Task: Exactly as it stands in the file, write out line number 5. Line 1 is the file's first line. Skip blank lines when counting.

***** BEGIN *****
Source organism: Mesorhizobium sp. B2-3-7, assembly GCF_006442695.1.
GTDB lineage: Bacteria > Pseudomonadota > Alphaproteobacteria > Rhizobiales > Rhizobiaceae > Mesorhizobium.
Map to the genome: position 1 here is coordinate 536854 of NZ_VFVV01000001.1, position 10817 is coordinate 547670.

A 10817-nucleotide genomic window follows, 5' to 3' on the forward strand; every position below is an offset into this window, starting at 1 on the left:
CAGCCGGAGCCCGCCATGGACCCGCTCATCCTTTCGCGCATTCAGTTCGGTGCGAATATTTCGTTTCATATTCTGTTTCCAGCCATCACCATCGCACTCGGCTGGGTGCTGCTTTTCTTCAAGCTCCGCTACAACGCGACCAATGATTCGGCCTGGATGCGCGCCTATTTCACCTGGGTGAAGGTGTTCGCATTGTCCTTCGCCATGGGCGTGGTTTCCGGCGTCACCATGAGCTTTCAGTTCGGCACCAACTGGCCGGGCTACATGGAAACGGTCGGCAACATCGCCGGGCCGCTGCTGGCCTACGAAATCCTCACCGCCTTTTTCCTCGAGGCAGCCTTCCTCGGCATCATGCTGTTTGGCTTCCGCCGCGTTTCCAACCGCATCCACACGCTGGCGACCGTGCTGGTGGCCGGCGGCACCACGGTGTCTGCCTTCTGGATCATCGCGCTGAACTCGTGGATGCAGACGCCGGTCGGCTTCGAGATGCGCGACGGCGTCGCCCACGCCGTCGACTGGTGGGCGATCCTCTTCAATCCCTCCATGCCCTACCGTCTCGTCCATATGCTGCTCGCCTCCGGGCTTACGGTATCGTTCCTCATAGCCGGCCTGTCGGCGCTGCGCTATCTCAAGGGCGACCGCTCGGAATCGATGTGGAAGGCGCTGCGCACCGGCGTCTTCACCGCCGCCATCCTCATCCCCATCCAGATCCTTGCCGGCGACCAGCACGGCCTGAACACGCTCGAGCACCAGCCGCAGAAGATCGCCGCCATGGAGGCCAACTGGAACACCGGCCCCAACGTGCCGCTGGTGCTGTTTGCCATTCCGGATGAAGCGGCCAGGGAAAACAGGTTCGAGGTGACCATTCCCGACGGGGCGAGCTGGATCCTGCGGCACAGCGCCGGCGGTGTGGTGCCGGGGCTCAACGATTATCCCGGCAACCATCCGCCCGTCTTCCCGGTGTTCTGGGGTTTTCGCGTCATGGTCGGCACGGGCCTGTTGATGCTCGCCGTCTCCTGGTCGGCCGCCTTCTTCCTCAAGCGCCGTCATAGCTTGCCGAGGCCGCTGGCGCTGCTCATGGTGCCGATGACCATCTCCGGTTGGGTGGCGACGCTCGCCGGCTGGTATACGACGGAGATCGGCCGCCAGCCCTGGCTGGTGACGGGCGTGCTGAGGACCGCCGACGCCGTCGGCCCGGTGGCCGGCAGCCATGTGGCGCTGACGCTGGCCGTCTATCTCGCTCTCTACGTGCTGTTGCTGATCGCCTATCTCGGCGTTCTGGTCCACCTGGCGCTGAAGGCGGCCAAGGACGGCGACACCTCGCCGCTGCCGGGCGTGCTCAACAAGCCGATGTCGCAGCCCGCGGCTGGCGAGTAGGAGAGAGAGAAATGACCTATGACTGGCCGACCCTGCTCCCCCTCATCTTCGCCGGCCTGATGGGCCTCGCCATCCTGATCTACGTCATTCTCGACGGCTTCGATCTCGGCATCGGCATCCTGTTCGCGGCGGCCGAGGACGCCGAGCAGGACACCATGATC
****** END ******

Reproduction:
CAGCCGGAGCCCGCCATGGACCCGCTCATCCTTTCGCGCATTCAGTTCGGTGCGAATATTTCGTTTCATATTCTGTTTCCAGCCATCACCATCGCACTCGGCTGGGTGCTGCTTTTCTTCAAGCTCCGCTACAACGCGACCAATGATTCGGCCTGGATGCGCGCCTATTTCACCTGGGTGAAGGTGTTCGCATTGTCCTTCGCCATGGGCGTGGTTTCCGGCGTCACCATGAGCTTTCAGTTCGGCACCAACTGGCCGGGCTACATGGAAACGGTCGGCAACATCGCCGGGCCGCTGCTGGCCTACGAAATCCTCACCGCCTTTTTCCTCGAGGCAGCCTTCCTCGGCATCATGCTGTTTGGCTTCCGCCGCGTTTCCAACCGCATCCACACGCTGGCGACCGTGCTGGTGGCCGGCGGCACCACGGTGTCTGCCTTCTGGATCATCGCGCTGAACTCGTGGATGCAGACGCCGGTCGGCTTCGAGATGCGCGACGGCGTCGCCCACGCCGTCGACTGGTGGGCGATCCTCTTCAATCCCTCCATGCCCTACCGTCTCGTCCATATGCTGCTCGCCTCCGGGCTTACGGTATCGTTCCTCATAGCCGGCCTGTCGGCGCTGCGCTATCTCAAGGGCGACCGCTCGGAATCGATGTGGAAGGCGCTGCGCACCGGCGTCTTCACCGCCGCCATCCTCATCCCCATCCAGATCCTTGCCGGCGACCAGCACGGCCTGAACACGCTCGAGCACCAGCCGCAGAAGATCGCCGCCATGGAGGCCAACTGGAACACCGGCCCCAACGTGCCGCTGGTGCTGTTTGCCATTCCGGATGAAGCGGCCAGGGAAAACAGGTTCGAGGTGACCATTCCCGACGGGGCGAGCTGGATCCTGCGGCACAGCGCCGGCGGTGTGGTGCCGGGGCTCAACGATTATCCCGGCAACCATCCGCCCGTCTTCCCGGTGTTCTGGGGTTTTCGCGTCATGGTCGGCACGGGCCTGTTGATGCTCGCCGTCTCCTGGTCGGCCGCCTTCTTCCTCAAGCGCCGTCATAGCTTGCCGAGGCCGCTGGCGCTGCTCATGGTGCCGATGACCATCTCCGGTTGGGTGGCGACGCTCGCCGGCTGGTATACGACGGAGATCGGCCGCCAGCCCTGGCTGGTGACGGGCGTGCTGAGGACCGCCGACGCCGTCGGCCCGGTGGCCGGCAGCCATGTGGCGCTGACGCTGGCCGTCTATCTCGCTCTCTACGTGCTGTTGCTGATCGCCTATCTCGGCGTTCTGGTCCACCTGGCGCTGAAGGCGGCCAAGGACGGCGACACCTCGCCGCTGCCGGGCGTGCTCAACAAGCCGATGTCGCAGCCCGCGGCTGGCGAGTAGGAGAGAGAGAAATGACCTATGACTGGCCGACCCTGCTCCCCCTCATCTTCGCCGGCCTGATGGGCCTCGCCATCCTGATCTACGTCATTCTCGACGGCTTCGATCTCGGCATCGGCATCCTGTTCGCGGCGGCCGAGGACGCCGAGCAGGACACCATGATC